The inhabitants of the self-proclaimed Turkish Republic of Northern Cyprus (TRNC), recognized only by Turkey, elect their leader on Sunday, a second round in the shadow of tensions in the eastern Mediterranean for which the outgoing “president”, Mustafa Akinci, favorite part against the protege of Ankara, Ersin Tatar.
Mr. Akinci, at odds with Turkish President Recep Tayyip Erdogan, came second in the first round with nearly 30% of the vote, behind nationalist Ersin Tatar (32%). But he should, except surprise, win against the outgoing “Prime Minister” thanks to the support of the candidate who came third last Sunday.
Some 199,000 people are called to vote out of more than 300,000 inhabitants. At 1 p.m. local time, the turnout was 30.17%.
The election comes against a backdrop of strong tensions around the exploitation of hydrocarbons in the eastern Mediterranean between Ankara and Athens, the main ally of the Republic of Cyprus – a member of the European Union since 2004 – which exercises its authority over the two southern third of the island.
After drilling off North Cyprus, the return this week of a Turkish exploration vessel to waters claimed by Greece has stirred up discord and led to condemnation by EU leaders of the “provocations” from Turkey.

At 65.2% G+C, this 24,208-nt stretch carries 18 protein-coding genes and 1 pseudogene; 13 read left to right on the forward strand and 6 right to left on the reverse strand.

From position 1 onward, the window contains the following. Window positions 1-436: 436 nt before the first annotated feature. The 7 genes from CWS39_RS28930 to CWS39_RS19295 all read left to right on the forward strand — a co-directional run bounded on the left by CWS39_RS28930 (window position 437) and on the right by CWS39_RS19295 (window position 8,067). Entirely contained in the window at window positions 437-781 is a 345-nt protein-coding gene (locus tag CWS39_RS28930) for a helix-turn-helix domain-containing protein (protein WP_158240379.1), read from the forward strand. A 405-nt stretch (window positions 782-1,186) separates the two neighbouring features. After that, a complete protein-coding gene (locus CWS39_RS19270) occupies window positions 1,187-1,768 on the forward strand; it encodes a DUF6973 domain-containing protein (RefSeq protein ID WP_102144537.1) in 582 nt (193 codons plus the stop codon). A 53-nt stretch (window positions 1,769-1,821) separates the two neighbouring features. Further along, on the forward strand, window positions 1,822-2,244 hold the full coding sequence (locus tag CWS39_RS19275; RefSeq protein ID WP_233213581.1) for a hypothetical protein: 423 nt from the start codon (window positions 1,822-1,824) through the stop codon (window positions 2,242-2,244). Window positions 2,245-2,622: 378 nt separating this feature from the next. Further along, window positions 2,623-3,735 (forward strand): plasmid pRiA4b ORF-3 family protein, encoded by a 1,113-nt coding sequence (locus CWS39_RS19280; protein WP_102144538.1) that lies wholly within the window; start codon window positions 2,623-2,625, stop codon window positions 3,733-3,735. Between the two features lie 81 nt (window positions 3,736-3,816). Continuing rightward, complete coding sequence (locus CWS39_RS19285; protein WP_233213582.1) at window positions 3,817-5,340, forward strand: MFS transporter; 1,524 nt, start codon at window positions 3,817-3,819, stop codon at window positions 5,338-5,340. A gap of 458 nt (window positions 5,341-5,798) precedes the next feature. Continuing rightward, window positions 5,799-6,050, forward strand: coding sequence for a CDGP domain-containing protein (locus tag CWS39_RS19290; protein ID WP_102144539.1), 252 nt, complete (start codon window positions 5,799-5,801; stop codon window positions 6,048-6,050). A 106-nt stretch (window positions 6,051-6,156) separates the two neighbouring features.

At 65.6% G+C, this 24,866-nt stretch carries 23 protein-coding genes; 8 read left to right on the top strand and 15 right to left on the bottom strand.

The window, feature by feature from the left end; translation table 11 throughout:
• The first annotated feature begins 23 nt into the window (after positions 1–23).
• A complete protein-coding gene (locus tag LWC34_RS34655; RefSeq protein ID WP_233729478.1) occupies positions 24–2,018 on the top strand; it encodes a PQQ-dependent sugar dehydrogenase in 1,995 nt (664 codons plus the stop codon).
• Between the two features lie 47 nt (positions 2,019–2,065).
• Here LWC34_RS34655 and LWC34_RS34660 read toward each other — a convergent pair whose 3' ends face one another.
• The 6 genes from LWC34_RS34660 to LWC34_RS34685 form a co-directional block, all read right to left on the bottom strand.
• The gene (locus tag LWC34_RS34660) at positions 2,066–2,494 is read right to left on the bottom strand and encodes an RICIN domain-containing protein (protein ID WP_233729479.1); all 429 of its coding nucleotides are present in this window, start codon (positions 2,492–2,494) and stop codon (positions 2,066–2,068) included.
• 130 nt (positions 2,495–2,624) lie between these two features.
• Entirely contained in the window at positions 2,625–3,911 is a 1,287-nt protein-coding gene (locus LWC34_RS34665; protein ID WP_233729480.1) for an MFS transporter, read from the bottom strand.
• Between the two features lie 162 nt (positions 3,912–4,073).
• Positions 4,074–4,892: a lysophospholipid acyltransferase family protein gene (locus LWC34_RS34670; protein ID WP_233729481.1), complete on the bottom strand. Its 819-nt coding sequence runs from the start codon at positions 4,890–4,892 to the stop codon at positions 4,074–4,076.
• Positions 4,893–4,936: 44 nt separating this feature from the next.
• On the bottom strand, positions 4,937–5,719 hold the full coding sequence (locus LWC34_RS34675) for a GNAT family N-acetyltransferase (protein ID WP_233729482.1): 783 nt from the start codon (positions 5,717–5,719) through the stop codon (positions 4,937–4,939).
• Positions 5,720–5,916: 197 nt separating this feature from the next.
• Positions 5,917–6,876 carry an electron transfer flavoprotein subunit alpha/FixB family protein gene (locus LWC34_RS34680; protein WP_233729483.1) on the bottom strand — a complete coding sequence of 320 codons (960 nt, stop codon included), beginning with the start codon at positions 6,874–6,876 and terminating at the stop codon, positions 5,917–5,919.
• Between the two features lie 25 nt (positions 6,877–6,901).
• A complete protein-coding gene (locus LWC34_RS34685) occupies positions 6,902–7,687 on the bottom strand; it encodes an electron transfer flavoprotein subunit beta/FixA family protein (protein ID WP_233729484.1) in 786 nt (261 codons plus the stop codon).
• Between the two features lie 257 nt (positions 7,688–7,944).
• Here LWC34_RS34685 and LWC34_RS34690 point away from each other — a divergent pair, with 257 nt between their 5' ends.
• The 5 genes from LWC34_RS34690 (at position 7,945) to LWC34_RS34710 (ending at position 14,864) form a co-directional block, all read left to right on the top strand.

A 72-year-old Social Democrat, Akinci defends the reunification of Cyprus in the form of a federal state and has never hidden his intention to loosen ties with Ankara. Mr. Tatar, 60, defends a two-state solution.
After voting, Akinci said he hoped the Turkish Cypriots will remember this election “as a celebration of the will of the people” while his rival stressed the importance of maintaining good relations with Turkey.
Considering the TRNC as a major piece in its strategy to defend its interests in the Eastern Mediterranean, Ankara is closely monitoring the election and has stepped up its nudges to Mr. Tatar.
The inauguration with great fanfare of an underwater aqueduct between Northern Cyprus and Turkey and the partial reopening of a famous former seaside resort, abandoned and cordoned off by the Turkish army after the partition of the island, have sparked accusations of interference by Turkey and angered many Turkish Cypriots, Mr. Akinci in the lead.
But displaying an independent line from Ankara is difficult as the TRNC has been under Turkish economic control since its creation in 1983.
The economic crisis, amplified by the Covid-19 pandemic, has not helped anything: it was Ankara which had a hospital (100 beds) built in TRNC to deal with it.
Cyprus gained independence from the UK in 1960, but Turkish troops invaded the north of the island in 1974 in reaction to a coup attempting to reattach the island to Greece.
With his election in 2015, Akinci rekindled hopes for a peace deal, but the last official negotiations collapsed in 2017.
On Saturday, Greek Cypriots gathered near the buffer zone to demand the return of the northern territories, claiming that Cyprus was “Greek”.